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Methodologies and metrics: Bangalore K-Community meetup addresses case studies and impacts of knowledge management

The Bangalore K-Community is a group of professionals in knowledge management (KM) who meet regularly to discuss case studies, advances, and trends in the field. The recent meetup on Case Studies and Expert Insights featured the KM initiative at Grant Thornton, author insights on business impacts, and an update on the CII Global Knowledge Summit. The virtual event was hosted by Prof. Molly Chaudhuri, Director at Manel Srinivas Nayak Institute of Management. As moderator, here are my takeaways from the wide-ranging and informative discussions.  As media partner for the annual CII Global Knowledge Summit, see YourStory’s coverage of the editions from 2021, 2020, and 2019, and sessions takeaways from the earlier Bangalore K-Community meetups on case studies (HGS, Unisys) and Work From Home.  See also our profiles of the Most Innovative Knowledge Enterprise (MIKE) award winners: Dubai Municipality, EY, Tata Steel, Cognizant Technology Solutions, Afcons Infrastructure, Petroleum Development Oman, BINUS University (Indonesia), and Mobarakeh Steel Company (Iran).

Case study: KM at Grant Thornton Balaji Iyer presented the case study of knowledge management at Grant Thornton. Balaji heads the KM team at Grant Thornton INDUS and is part of the GT US National KM leadership team.  He has around 17 years of experience in global knowledge and digital content delivery. He showcased the company’s KM journey through four phases, business impacts, and tips for other KM professionals (see earlier interview here).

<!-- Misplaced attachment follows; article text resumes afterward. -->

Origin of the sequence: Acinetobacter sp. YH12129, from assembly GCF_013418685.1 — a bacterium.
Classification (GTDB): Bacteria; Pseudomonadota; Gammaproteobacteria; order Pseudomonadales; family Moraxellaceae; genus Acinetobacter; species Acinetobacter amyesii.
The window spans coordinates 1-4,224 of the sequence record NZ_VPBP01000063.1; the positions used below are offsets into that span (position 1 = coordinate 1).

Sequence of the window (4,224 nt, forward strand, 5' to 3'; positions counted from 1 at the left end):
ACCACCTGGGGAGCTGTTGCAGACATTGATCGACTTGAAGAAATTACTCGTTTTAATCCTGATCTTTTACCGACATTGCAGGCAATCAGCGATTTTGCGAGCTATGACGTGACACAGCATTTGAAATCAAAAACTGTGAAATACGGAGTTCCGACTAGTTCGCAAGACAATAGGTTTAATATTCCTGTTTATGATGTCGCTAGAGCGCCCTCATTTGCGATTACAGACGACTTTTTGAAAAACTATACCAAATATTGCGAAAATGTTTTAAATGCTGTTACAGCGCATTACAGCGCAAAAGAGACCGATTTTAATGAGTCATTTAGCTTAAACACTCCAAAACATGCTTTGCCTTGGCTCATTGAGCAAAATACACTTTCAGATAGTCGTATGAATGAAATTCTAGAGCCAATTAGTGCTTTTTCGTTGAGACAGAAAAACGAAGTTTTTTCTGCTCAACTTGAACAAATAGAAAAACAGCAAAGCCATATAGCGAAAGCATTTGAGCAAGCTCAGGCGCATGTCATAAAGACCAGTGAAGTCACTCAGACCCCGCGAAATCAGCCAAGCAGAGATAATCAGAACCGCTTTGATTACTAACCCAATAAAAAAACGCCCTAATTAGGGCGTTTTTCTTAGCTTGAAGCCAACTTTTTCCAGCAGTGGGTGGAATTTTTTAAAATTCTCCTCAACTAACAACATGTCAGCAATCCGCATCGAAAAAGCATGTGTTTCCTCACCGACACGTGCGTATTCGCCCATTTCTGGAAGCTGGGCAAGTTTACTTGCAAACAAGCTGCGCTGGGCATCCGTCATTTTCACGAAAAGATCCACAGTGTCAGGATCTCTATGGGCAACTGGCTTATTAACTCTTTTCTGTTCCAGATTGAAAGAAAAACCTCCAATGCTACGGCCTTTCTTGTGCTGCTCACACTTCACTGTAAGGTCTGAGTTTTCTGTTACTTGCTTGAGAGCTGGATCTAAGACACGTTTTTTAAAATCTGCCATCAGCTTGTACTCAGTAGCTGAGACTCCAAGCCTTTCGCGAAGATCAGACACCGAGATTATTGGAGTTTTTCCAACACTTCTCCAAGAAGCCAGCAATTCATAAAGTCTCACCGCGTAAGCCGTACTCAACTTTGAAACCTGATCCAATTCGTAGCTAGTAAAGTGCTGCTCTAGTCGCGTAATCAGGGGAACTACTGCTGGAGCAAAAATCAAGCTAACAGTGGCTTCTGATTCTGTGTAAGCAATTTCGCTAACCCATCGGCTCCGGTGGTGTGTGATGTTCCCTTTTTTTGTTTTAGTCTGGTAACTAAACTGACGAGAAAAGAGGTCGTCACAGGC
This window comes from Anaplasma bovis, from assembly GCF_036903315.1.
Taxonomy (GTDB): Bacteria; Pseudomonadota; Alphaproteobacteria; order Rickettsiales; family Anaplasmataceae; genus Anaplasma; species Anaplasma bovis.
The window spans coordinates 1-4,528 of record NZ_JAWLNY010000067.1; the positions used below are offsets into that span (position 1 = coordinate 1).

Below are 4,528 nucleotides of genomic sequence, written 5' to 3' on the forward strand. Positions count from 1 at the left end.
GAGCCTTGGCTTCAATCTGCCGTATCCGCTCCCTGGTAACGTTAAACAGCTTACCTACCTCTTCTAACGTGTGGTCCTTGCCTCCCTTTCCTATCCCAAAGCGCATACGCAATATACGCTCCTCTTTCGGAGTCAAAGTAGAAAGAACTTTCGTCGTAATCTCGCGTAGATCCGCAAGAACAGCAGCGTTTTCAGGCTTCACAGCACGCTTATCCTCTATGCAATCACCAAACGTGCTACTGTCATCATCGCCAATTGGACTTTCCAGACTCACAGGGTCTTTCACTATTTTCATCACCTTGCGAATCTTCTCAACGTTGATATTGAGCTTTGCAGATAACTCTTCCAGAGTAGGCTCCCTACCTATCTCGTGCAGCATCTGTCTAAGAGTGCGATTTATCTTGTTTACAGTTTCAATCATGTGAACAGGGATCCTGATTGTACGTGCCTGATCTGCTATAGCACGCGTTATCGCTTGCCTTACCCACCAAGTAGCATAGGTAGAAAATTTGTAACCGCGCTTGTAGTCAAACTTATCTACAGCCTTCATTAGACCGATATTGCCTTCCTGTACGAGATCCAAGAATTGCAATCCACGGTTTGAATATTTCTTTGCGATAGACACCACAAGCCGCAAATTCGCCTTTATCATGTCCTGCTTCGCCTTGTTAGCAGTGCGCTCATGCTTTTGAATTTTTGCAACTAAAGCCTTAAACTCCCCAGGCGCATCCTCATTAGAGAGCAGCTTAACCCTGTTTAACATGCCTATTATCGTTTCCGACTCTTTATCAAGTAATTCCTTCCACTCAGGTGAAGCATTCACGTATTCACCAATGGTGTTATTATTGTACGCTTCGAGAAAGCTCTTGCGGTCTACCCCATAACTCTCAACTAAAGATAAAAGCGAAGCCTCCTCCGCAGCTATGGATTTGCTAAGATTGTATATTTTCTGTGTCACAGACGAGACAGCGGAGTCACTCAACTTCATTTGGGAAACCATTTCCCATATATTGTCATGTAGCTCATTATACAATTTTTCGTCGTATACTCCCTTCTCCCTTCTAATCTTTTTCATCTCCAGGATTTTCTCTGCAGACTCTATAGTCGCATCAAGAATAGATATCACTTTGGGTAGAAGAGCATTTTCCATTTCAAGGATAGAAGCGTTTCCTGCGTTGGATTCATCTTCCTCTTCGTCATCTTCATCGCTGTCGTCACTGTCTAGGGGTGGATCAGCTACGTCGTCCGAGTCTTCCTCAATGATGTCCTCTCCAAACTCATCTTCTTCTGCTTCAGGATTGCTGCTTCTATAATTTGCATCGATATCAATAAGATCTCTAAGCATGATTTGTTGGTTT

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He also answered questions on KM in a multi-generational workforce, articulation of benefits, and contribution to innovation. “At Grant Thornton, our approach is to be inclusive of users across the spectrum. We continuously engage in end-user research,” he explained. This helps understand what works for different user personas, including multi-generational user personas, and design knowledge products and flows that work across the spectrum.  ‘Not losing functionality’ is a guiding principle, Balaji emphasised. “Also, we are learning that content needs to be made available in multiple formats and via multiple channels. We strive to learn from our ‘extreme users’ who challenge our thinking and help us make our solutions smarter and inclusive,” he described.

At a high level, the KM return on investment (RoI) approach is closely tied to business outcomes and metrics. “Our KM analytics programme helps us track input, output, and outcome metrics. The initial KM project qualifier toll gate helps us determine the potential business impact of new KM projects and helps us decide on the go or no go,” Balaji explained. The KM team works closely with sponsors from the business and finance organisation to articulate KM impacts. “Impacts are to the top line, such as business growth through new wins, and bottom line, via effort and cost reduction,” he added. KM at Grant Thornton is part of the larger enterprise transformation group, which drives the innovation agenda. “The approach to innovation is inclusive and requires the entire firm to buy into the future state vision and develop mindsets and skillsets to be future-ready,” Balaji said. It plays an important role in helping make the enterprise transformation vision and resources available firm-wide. “KM helps optimise knowledge flows for innovation to organically emerge from the ranks. It also creates and nurtures communities around innovation,” he summed up.


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